quinta-feira, janeiro 17

Gerhard Richter, Dresden / Alemanha - pintura pós-moderna contemporânea

Abstract Painting series «Meditation» 1986, oil on canvas

Abstract Painting series «Untitled» 1994, oil on canvas

Abstract Painting series «Bach» 1992, oil on canvas

Abstract Painting series «Untitled» 1990, oil on canvas
Abstract Painting series «Untitled» 1995, oil on canvas

Alpine series «Himalaya» 1968, oil on canvas
Abstract Painting series «Dorf» 1988, oil on canvas

Abstract Painting series «Untitled» 1988, oil on canvas

Abstract Painting series «Untitled» 1979, oil on canvas

Abstract Painting series «Untitled» 1984, oil on canvas

Abstract Painting series «Untitled» 1991, oil on canvas

Abstract Painting series «Atem» 1989, oil on canvas

Abstract Painting series «Untitled» 1986, oil on canvas

Abstract Painting series «Trumpet» 1984, oil on canvas

Abstract Painting series «Kind» 1989, oil on canvas

Abstract Painting series «Untitled» 1988, oil on canvas

Abstract Painting series «Inpainting (Grey)» 1972, oil on canvas

Abstract Painting series «Untitled» 1987, oil on canvas

Nudes series «Ema» 1966, oil on canvas

Abstract Painting series «Vesuvius» 1976, oil on wood

Candles series «Untitled» 1989, oil on canvas

Landscapes series «Venice» (Island) 1986, oil on canvas

Mother and Child series «S. with Child» 1995, oil on canvas

Abstract Painting series «Untitled» 1977, oil on canvas

Children series « Betty» 1988, oil on canvas

Landscapes series «Small Canary Island» 1970, oil on canvas

Landscapes series «Scheune Barn» 1984, oil on canvas

Animals series «Deer II» 1966, oil on canvas

Seascape series «Cloudy» 1969, oil on canvas

Apples series «Bottle with Apple» 1988, oil on canvas

Portraits and People series «Court Chapel, Dresden» 2000, oil on canvas

Seascape series «Untitled» 1998, oil on canvas
Pintor nascido em Dresden, Alemanha de Leste. Estudou na Kunstakademie Dresden entre 1951-56, onde se fazia a apologia de um realismo socialista, dominante nos países de ideologia comunista, como era o caso da então RDA. Em 1961, mudou-se para Düsseldorf, cidade que descobria as novas atitudes anti-arte do movimento Fluxus e estudou na Kunstakademie Düsseldorf entre 1961-63. 1964 marca o início de um percurso que se caracteriza por um constante desafio à classificação da sua pintura, demonstrativa de uma prolixidade estilística perfeitamente invulgar. As primeiras obras baseavam-se em fotografias (de origem jornalística ou privada), transpostas para a tela com um realismo pictórico minucioso. Posteriormente irá divagar criativamente por diferentes tipos de abstracção, de carácter geométrico ou gestual, ao mesmo tempo que continua a realizar pinturas inequivocamente figurativas. A dicotomia figuração/abstracção, fundamental para grande parte do discurso teórico da modernidade, é, assim, negada na sua essência, uma vez que este artista parece querer demonstrar a equivalência da validade estética destas duas formas de encarar a pintura. A sua busca parece, nas suas palavras, visar apenas a satisfação de uma necessidade inexplicável:"... abstenho-me de nomear aquilo que a pintura nos dá. Só sei que ela é útil e importante, como a música e a arte em geral. A pintura é, consequentemente, qualquer coisa de absolutamente necessário para sobreviver". Entre as suas retrospectivas contam-se, Tate Gallery, Londres, 1991-92, e Kunst und Austellungshalle des Bundersrepublik Deutschland, Bona, em 1993-94.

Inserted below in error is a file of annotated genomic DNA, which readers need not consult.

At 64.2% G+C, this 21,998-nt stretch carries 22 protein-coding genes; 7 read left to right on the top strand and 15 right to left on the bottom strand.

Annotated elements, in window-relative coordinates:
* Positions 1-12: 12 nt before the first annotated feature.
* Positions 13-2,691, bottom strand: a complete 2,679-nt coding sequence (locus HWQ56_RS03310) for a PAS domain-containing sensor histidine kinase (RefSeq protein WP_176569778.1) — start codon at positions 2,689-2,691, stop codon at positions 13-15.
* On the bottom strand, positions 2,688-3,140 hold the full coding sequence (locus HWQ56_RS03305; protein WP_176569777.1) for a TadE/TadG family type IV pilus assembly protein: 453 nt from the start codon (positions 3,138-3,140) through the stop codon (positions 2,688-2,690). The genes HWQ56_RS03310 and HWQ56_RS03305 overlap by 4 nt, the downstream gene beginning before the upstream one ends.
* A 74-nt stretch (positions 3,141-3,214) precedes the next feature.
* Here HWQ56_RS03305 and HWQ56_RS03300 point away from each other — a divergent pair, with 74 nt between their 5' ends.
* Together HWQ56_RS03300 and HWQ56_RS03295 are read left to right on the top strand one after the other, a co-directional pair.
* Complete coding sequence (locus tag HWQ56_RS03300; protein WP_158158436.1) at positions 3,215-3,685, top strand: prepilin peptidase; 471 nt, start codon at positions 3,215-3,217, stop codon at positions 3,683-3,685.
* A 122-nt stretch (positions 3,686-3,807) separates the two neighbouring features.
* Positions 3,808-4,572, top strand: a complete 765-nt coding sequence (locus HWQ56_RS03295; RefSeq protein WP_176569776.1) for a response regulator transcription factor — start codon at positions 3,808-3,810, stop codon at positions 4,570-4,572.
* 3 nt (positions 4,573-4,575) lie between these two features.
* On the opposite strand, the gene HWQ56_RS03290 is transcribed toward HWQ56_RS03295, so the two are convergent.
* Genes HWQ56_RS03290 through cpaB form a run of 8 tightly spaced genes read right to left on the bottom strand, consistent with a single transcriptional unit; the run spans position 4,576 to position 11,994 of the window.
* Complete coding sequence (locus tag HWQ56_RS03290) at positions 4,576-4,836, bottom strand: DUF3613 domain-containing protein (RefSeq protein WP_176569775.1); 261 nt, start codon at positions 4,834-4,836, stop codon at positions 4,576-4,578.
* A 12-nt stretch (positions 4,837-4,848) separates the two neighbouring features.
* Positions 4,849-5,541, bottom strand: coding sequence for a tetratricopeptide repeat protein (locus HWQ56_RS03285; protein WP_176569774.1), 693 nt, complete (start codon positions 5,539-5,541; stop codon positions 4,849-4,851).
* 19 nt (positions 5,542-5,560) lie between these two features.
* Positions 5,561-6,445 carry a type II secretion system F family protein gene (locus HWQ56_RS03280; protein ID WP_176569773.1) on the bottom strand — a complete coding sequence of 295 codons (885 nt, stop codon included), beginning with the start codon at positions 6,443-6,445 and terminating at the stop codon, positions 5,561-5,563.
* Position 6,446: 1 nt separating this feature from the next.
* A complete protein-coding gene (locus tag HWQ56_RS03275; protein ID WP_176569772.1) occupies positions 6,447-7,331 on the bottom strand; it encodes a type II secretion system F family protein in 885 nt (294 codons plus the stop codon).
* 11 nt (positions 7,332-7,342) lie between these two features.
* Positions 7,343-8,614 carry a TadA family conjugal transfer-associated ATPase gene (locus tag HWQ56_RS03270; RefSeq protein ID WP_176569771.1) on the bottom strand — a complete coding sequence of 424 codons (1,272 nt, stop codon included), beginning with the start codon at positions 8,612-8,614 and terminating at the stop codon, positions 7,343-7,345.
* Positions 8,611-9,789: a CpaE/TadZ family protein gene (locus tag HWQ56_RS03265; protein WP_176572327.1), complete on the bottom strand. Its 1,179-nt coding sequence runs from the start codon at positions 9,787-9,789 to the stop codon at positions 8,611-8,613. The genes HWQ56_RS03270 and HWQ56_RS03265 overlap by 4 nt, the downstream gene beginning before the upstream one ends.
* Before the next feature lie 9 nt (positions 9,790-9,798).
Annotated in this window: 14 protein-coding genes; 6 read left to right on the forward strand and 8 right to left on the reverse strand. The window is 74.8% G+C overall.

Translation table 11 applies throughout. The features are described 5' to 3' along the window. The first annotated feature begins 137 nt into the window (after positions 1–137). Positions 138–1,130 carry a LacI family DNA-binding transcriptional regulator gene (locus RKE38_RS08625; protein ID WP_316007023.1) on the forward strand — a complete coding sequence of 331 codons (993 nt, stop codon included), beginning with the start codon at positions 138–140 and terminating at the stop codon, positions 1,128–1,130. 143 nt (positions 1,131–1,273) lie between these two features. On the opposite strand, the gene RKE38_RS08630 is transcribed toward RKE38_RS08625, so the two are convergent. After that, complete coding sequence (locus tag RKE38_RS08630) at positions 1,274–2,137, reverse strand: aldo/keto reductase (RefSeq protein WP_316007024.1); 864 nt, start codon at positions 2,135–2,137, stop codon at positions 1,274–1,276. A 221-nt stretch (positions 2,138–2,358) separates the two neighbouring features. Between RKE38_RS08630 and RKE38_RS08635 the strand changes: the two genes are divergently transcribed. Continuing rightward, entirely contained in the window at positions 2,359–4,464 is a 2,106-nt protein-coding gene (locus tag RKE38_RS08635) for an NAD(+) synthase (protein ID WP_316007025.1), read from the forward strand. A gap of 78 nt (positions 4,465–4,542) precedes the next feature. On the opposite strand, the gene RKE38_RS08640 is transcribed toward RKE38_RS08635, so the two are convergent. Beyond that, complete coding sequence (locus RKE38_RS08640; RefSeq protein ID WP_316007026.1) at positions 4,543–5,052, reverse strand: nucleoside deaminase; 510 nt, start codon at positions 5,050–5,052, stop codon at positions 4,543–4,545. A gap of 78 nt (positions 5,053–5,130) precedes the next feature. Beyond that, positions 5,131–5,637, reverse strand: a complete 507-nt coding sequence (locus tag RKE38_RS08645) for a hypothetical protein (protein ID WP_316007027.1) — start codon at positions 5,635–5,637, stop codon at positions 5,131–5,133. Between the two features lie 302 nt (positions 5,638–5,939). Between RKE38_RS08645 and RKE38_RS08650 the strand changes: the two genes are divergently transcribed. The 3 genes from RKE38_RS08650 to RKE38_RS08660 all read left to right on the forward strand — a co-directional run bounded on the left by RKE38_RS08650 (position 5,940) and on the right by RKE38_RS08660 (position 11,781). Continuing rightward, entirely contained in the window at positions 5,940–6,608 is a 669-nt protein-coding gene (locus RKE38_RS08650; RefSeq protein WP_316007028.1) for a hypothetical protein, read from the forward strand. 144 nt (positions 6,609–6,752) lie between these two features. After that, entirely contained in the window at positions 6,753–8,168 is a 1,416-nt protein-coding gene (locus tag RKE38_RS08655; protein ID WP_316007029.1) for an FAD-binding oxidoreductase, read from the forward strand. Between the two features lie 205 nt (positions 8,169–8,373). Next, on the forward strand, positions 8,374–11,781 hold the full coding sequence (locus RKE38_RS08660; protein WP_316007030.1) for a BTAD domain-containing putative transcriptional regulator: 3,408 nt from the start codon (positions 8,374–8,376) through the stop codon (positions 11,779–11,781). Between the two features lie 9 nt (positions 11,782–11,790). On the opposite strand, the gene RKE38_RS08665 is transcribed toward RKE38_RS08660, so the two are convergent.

The Berardo Collection, Museu Berardo Lisboa
Richter's early paintings gave Pop Art a political edge. His subject matter was often based on news print photographs mimicking the blurring of surveillance images taken from a moving car. Richter's origins in Eastern Germany gave this quality a more personal resonance. His painting's relationship to photography has remained constant even though his subject matter has varied from landscape, to historical paintings, to apparently minimalist abstraction. It is not the accuracy of the image that interests him but on the contrary the potential for blurring, loss of focus and definition that it produces.